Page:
(Reuters) - Apple Inc's <AAPL.O> highly anticipated iPhone X features a slew of innovations but delayed availability could hurt holiday-quarter sales.
The much-hyped event on Tuesday unveiled three new phones, an advanced watch that can take calls and a new Apple TV, but die-hard fans will not be able to get their hands on the iPhone X until Nov. 3 - much later than iPhone 8's shipping date of Sept. 22.
The delay in shipping of the iPhone X could hurt Apple's seasonally-strong fiscal first quarter as orders get pushed to the following quarter. The phone will start at $999 for the 64 GB version.
Apple's shares were down 1 percent at $159.35 in early trading on Wednesday.
Although decked out with facial recognition technology, front and back glass, a 5.8-inch edge to edge display, wireless charging and animated emojis, some analysts said the delay tempers near-term sales and a few adjusted their estimates.
"Given one month less sales for the iPhone X during the December quarter, we have reduced our December quarter iPhone sales estimates from 84 million to 79 million units," Canaccord Genuity analysts wrote in a client note.
The company's iPhone 8 and 8 Plus did not veer far away from previous models, sporting modest new features such as a glass body, wireless charging, better camera and a faster processor. This could lead consumers to wait for the iPhone X.
"None of the features in the version 8 product will likely accelerate demand," Mizuho analysts wrote in a note.
Apple typically launches new iPhones in September and a big jump in sales usually follows in the holiday quarter, as users tend to upgrade devices when new phones sport significant design changes.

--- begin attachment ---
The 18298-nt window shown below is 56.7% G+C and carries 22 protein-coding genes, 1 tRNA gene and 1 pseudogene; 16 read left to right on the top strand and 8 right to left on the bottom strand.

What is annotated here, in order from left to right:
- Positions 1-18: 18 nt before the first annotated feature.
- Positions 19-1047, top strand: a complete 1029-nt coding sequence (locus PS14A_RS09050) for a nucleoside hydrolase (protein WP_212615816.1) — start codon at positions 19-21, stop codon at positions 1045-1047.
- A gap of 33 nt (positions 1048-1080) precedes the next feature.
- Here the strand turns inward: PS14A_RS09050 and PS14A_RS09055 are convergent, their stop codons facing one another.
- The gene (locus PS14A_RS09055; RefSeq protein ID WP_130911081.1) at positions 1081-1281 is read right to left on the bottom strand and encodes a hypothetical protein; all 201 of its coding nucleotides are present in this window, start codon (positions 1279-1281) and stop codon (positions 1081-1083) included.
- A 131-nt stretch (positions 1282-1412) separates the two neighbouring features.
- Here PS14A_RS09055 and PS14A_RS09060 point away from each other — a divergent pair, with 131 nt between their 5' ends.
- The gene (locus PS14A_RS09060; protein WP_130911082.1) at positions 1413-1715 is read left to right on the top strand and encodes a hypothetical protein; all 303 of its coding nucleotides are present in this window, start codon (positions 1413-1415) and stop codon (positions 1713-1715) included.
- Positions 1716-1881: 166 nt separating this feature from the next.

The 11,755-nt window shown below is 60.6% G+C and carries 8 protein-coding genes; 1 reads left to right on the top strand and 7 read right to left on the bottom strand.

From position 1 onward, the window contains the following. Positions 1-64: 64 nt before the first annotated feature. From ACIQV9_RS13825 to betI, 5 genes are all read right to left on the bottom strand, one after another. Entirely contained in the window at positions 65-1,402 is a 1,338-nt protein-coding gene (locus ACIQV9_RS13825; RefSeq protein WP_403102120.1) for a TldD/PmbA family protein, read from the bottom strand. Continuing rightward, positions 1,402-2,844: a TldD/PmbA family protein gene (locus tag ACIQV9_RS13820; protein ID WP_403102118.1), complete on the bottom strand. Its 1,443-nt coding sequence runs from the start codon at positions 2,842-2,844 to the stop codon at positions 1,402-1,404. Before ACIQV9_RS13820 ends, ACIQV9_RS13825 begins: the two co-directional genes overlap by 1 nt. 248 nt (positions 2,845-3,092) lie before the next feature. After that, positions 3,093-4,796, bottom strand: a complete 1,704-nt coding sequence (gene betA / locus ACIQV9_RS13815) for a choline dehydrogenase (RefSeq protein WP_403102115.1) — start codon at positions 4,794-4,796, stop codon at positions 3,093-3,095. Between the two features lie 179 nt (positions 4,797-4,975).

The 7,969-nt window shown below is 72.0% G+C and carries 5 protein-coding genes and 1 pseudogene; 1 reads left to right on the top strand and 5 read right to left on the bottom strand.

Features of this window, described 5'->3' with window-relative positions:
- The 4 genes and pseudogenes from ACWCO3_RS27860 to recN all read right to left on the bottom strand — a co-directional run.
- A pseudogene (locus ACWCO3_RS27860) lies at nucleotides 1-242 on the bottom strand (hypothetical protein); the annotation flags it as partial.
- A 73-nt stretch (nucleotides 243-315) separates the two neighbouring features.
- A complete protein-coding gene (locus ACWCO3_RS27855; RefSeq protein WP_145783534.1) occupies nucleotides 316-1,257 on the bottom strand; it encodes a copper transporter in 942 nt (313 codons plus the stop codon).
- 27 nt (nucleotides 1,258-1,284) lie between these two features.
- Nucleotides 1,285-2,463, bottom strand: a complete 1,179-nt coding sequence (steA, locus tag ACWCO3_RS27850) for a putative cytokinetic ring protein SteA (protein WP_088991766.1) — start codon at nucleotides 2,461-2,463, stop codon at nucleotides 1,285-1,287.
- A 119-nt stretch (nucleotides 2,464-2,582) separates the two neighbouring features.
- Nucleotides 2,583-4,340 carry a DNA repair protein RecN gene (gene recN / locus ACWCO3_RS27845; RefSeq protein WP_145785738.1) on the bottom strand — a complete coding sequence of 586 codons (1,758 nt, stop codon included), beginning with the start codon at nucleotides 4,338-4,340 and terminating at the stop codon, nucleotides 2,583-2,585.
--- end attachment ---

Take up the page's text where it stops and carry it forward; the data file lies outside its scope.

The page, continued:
Apple last saw a significant uptick in sales with the introduction of iPhone 6 in 2015.
While the delay of the iPhone X could hurt near-term sales, analysts still think Apple's loyal and hungry fans would lap up the new phone, boosting sales for fiscal 2018.
Brokerage UBS said it continues to estimate 246 million phones in fiscal 2018 – up 15 percent.
Apple, which is trying to energize sales in China, could hit a wall selling the pricey new phones there. The 8 and 8 plus start at $699 and the iPhone X is Apple's most expensive phone.
The high price of the iPhone X may not affect sales in the United States, where telecom carriers subsidize phone ownership, but it might dent sales in China and India.
But even with the lack of major surprises, Apple's phones are still expected to sell well.
"It will still sell in enormous volumes because Apple has repeatedly demonstrated its ability to persuade consumers to shift their overall spending to place a greater share of their disposable income toward a smartphone purchase," IHS Markit analyst wrote in a note.
(Reporting by Supantha Mukherjee in Bengaluru; Editing by Bernard Orr and Saumyadeb Chakrabarty)